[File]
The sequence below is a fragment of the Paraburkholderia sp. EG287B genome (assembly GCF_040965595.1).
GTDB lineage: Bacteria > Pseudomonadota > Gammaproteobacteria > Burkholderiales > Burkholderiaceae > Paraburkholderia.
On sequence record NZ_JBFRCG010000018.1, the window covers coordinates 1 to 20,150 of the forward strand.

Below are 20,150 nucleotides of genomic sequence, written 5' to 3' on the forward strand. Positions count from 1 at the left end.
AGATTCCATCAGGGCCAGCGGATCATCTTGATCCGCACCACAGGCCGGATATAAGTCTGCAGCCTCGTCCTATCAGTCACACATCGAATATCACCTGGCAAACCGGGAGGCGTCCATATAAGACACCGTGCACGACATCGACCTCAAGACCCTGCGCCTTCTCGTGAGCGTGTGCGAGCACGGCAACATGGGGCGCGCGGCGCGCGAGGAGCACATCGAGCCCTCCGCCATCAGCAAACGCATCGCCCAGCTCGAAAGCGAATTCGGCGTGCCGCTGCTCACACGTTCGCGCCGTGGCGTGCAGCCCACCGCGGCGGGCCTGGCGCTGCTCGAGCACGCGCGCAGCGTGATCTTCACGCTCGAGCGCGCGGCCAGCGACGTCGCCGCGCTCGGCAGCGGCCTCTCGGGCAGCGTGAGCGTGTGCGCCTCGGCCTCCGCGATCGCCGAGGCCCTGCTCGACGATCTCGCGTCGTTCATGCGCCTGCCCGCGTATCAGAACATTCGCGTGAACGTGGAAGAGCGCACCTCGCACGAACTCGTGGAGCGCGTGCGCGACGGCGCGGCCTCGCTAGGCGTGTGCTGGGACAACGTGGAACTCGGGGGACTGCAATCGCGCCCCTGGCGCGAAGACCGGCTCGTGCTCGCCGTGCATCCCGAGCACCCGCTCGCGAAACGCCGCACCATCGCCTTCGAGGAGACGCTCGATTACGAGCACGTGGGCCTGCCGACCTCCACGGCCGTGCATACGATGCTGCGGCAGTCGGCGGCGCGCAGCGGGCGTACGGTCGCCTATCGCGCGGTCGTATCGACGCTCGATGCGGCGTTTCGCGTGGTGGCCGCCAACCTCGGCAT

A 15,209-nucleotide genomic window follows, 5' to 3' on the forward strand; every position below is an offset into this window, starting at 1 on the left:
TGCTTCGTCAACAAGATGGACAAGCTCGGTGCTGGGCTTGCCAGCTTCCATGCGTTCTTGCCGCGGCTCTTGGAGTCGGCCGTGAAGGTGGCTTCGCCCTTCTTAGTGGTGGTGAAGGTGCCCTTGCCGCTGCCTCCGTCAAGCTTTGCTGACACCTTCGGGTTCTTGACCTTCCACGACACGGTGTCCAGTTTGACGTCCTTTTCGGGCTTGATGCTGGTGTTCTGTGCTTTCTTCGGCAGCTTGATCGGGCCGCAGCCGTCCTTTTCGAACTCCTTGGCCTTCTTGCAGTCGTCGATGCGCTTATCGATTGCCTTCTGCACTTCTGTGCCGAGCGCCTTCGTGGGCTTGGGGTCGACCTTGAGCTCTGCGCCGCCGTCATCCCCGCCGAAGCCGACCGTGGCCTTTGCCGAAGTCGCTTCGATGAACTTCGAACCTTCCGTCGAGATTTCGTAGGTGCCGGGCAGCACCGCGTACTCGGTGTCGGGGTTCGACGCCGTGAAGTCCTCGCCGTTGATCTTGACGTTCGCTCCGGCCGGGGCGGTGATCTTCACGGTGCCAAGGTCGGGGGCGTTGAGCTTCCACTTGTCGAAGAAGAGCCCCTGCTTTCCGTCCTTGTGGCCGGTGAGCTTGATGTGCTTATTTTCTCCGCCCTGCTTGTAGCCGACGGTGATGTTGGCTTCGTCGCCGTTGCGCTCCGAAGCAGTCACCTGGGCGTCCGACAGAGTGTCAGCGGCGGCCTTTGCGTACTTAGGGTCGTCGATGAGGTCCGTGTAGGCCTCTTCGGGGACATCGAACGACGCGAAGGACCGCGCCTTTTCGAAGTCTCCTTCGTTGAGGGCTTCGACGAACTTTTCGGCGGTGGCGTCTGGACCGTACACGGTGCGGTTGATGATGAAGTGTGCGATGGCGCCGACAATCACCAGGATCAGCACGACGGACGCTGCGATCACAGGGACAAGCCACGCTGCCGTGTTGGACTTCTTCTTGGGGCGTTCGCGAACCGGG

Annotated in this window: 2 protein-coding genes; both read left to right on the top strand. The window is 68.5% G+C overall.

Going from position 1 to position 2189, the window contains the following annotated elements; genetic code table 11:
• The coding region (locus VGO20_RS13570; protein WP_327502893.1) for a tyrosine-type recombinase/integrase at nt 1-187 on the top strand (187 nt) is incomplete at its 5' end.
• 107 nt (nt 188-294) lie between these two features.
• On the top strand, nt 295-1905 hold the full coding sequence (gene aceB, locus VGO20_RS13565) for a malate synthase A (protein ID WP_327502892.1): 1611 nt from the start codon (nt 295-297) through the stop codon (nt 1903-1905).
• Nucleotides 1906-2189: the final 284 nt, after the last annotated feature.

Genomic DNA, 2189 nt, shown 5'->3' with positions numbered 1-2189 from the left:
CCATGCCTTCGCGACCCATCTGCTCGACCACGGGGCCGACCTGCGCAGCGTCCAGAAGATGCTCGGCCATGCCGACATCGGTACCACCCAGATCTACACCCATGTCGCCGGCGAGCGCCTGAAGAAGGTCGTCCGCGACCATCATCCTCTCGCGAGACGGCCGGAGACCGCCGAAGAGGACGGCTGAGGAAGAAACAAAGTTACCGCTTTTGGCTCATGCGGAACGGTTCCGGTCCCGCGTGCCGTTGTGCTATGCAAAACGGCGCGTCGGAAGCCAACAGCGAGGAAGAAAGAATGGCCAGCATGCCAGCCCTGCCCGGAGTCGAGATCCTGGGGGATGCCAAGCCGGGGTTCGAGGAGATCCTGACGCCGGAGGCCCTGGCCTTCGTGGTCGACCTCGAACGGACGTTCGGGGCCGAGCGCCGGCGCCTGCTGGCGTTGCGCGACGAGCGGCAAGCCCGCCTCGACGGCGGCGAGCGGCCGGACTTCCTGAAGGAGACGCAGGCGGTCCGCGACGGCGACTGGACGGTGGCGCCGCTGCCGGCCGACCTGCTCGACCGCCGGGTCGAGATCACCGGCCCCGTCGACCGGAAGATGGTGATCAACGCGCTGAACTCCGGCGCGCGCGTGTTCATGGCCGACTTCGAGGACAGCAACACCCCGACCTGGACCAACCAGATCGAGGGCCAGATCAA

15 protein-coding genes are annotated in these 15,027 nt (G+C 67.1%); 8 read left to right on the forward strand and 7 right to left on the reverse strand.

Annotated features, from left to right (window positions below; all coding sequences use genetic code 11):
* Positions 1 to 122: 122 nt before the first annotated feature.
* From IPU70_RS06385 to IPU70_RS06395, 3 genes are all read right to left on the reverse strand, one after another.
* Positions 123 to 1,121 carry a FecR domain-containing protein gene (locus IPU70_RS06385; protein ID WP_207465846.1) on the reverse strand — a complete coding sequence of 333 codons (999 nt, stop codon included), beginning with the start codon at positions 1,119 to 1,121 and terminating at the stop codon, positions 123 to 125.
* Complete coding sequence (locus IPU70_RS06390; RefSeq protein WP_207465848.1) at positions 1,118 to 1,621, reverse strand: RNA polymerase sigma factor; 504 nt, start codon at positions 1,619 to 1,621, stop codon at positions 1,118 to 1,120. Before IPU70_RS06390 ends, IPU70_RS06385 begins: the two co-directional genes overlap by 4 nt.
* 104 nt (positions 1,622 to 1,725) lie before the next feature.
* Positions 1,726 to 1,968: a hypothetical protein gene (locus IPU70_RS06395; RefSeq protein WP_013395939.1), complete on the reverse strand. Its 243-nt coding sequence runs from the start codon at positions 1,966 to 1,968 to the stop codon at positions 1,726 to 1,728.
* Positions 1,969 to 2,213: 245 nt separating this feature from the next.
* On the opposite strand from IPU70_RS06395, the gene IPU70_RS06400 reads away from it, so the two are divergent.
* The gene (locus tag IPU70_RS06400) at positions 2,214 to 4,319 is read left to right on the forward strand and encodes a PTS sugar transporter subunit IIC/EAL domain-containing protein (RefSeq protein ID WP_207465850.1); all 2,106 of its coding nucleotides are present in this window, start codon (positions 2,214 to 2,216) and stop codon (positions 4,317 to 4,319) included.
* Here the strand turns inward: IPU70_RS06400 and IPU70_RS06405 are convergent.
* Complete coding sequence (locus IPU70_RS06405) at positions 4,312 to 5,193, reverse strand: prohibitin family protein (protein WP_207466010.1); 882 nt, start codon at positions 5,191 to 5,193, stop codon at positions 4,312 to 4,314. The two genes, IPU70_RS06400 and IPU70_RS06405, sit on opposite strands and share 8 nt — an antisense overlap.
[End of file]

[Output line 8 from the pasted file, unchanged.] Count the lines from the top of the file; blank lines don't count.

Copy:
Annotated in this window: 2 protein-coding genes; both read left to right on the top strand. The window is 68.5% G+C overall.